This tool can be found over in the following GitHub repository.
This page specifically refers to the
Record tab of the relevant Application.
For the other tabs, see ow-events-tester
The Overwolf Events Recorder allows Developers to record important API Events/Calls that happen to them in real time.
These recordings can then be used by the ow-events-tester, to mimic the exact* state of the game, and ensure that your App reacts to it properly - Without even needing to run the game, much less replicate those exact scenarios.
* See Supported APIs.
To get started with the Game Events Recorder, you must first obtain the latest build.
- Download as Unpacked Application (Quick)
- Build Locally
Simply download the latest build from the release history and unzip it.
To build the latest version locally, simply clone the github repositry:
git clone https://github.com/overwolf/ow-events-recorder
Then, once you're within the relevant folder, run the following (using your preferred package manager):
# Switch to the relevant folder
# Install all dependencies
# Build the application
npm run build
build command finishes running, the
dist/ folder will correspond to the latest build.
When you have the latest build, simply load it as an unpacked extension, and you can start using the app.
To quickly get started using the recorder, run the following in your chosen terminal (using your preferred package manager):
// Install all dependencies
// Build the application
npm run build
build command finishes running, simply load the newly created
dist/ folder as an unpacked Overwolf application, and launch it.
You should now be greeted by the following screen, in which case, you can already start recording your Session:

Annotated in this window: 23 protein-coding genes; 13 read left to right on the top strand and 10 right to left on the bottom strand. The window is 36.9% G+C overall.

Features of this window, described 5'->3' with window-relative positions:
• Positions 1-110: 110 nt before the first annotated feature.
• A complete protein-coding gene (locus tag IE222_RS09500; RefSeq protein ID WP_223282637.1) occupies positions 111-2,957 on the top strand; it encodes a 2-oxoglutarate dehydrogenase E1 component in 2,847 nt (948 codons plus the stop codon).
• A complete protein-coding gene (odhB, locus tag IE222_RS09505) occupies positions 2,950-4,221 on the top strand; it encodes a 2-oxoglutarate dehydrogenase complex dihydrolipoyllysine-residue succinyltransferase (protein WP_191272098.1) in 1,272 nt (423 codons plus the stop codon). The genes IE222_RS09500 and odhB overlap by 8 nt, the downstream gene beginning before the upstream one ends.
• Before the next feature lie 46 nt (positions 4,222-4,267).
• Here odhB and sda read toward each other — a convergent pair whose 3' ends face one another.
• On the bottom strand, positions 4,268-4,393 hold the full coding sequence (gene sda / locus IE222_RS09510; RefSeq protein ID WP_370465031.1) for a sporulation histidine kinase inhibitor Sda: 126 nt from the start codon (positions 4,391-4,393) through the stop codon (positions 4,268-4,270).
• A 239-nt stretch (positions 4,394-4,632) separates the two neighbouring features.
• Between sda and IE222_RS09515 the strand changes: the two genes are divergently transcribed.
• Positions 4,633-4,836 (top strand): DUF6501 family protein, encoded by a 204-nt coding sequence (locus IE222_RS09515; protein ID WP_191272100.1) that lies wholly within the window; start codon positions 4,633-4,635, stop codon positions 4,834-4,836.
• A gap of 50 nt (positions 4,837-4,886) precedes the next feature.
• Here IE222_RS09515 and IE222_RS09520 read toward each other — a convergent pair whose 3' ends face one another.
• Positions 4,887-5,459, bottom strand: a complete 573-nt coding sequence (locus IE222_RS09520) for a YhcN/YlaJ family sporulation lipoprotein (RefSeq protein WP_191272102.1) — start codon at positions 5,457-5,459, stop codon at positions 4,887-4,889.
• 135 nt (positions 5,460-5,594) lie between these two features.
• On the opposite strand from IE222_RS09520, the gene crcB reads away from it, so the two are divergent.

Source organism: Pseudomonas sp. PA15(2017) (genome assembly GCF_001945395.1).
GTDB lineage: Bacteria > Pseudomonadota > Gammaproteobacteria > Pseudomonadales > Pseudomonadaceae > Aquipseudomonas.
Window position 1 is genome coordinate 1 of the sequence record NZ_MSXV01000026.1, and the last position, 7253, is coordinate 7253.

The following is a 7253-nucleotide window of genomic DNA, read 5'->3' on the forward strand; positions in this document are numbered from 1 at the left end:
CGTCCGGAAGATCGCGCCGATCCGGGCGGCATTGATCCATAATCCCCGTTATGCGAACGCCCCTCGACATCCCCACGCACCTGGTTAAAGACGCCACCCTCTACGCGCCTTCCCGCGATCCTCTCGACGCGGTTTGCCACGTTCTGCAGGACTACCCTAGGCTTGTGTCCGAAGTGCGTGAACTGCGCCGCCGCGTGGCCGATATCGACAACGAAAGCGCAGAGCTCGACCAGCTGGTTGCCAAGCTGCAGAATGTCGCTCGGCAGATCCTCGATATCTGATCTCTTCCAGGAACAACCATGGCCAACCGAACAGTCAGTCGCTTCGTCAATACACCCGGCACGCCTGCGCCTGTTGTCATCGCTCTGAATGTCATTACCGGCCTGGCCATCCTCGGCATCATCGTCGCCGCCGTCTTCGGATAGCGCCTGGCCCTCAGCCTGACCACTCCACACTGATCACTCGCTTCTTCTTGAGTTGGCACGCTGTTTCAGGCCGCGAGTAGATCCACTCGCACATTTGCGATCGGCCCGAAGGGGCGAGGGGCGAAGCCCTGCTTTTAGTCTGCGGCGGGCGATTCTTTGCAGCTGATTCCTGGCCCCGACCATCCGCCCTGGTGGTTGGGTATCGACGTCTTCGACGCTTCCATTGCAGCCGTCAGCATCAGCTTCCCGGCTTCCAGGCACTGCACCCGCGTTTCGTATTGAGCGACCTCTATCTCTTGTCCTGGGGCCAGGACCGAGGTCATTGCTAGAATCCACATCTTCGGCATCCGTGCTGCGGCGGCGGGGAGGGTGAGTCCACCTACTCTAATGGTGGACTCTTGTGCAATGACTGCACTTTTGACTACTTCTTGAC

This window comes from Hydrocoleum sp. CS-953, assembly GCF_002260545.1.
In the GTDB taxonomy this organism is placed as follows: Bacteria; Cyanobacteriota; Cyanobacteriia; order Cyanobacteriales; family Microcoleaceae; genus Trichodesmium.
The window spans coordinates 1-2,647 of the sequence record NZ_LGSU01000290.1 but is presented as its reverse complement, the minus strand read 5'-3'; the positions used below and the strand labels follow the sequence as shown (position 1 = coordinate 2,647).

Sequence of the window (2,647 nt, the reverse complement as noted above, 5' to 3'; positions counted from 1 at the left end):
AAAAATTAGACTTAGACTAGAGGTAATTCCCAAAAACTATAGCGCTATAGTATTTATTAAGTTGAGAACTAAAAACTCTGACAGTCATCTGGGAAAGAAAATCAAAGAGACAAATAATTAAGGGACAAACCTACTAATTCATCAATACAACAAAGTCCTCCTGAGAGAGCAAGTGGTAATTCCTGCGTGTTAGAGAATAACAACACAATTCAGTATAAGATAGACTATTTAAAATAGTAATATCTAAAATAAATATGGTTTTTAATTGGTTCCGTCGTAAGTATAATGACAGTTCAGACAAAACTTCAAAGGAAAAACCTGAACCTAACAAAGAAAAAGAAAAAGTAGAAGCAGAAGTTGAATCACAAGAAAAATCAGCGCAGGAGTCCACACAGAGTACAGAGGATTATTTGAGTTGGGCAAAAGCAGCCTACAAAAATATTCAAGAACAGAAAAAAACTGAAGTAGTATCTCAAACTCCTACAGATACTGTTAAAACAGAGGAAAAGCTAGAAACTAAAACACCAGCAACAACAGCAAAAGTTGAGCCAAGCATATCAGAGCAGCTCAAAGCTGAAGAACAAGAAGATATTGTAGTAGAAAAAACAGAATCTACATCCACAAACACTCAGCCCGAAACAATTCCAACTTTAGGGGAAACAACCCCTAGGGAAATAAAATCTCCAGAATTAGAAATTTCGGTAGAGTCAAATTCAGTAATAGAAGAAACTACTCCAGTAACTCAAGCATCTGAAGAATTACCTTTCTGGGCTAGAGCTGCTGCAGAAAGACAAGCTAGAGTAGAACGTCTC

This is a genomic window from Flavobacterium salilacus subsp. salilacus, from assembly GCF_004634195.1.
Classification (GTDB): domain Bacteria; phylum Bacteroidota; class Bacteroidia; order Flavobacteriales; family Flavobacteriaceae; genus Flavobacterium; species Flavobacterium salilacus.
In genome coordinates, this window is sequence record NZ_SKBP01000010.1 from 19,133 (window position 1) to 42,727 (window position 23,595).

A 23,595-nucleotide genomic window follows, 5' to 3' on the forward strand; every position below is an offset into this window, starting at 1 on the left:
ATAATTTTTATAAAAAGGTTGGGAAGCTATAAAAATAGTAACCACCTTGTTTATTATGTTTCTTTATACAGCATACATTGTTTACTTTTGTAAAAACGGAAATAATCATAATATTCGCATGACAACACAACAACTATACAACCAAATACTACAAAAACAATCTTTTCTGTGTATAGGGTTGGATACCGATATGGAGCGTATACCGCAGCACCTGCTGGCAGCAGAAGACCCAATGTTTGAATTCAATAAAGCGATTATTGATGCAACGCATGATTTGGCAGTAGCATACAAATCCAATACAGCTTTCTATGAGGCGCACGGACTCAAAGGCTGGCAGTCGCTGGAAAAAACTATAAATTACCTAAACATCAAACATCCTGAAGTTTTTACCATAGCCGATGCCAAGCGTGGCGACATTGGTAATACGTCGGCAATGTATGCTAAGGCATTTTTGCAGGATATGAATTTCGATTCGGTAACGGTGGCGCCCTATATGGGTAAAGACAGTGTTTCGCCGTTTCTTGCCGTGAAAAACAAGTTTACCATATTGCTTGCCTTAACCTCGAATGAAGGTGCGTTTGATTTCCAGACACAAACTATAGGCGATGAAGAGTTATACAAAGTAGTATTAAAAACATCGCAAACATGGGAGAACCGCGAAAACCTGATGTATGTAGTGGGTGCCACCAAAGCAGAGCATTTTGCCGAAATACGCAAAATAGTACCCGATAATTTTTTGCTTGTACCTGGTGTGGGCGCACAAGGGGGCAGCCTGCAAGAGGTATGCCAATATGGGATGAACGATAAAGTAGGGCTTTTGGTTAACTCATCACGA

Simply click the red circle, and any API events/calls from the supported list will be recorded!
Then, once you are ready to stop recording, simply click the button again, and the recording will stop.
You can then view, rename, or even delete the new recording, by hovering over it in the relevant screen
This recording can then be used within the Overwolf Events Tester, in order to see how your app would act during this specific event sequence.
The Overwolf Events Recorder can currently include the following Overwolf APIs*.
* Currently, only Overwolf APIs are supported. This means that external, game-based APIs, like the League of Legends LCU are not supported, and need to be appropriately mocked for these tests.
Supported API Events
The following events can be recorded (and then mimicked by the Events Tester)
Supported API Calls
Creating effective recordings
The Overwolf Events Recorder can record all Events and Calls made while a recording Session is running. However, it will not record things outside of that timeframe. As such, it is highly recommended that you carefully plan out your recordings, to ensure that they cover the entire flow you use.
Full-Session recordings are the main type of recordings used. These are recordings made of a full game Session, including the entire chain of Events and Calls, from before a game was first launched, until after the last game was closed.
- A recording of a full game Session, when a quick match was played, and then the game was closed.
- A recording of a full long game Session, potentially spanning over several hours.
- A recording of a Session where multiple full game Sessions were done in succession, at times without even closing the game.
These recordings can be used to test more general App flows, ensuring that it behaves as expected, end-to-end. Paired up with the different playback tools included in the Overwolf Events Tester, these can significantly help with automating tests.
Mid-Session recordings are a more advanced recording type, made in the middle of a game Session. They do not include the entire chain of Events and Calls that has led the app to the current state, but they do include specific set of Events and Calls that are relevant at this point.
- A recording of a game round where one person took out the entire enemy team.
- A recording of the character select phase.
- A recording of the post-match phase.
These recordings can be used to test specific App edge cases, rather than entire flows.
However, they require you to ensure that the App is brought to a state where these recordings can reasonably happen, before starting to play them.
When properly chained together, these can be used as small Unit Tests for your App.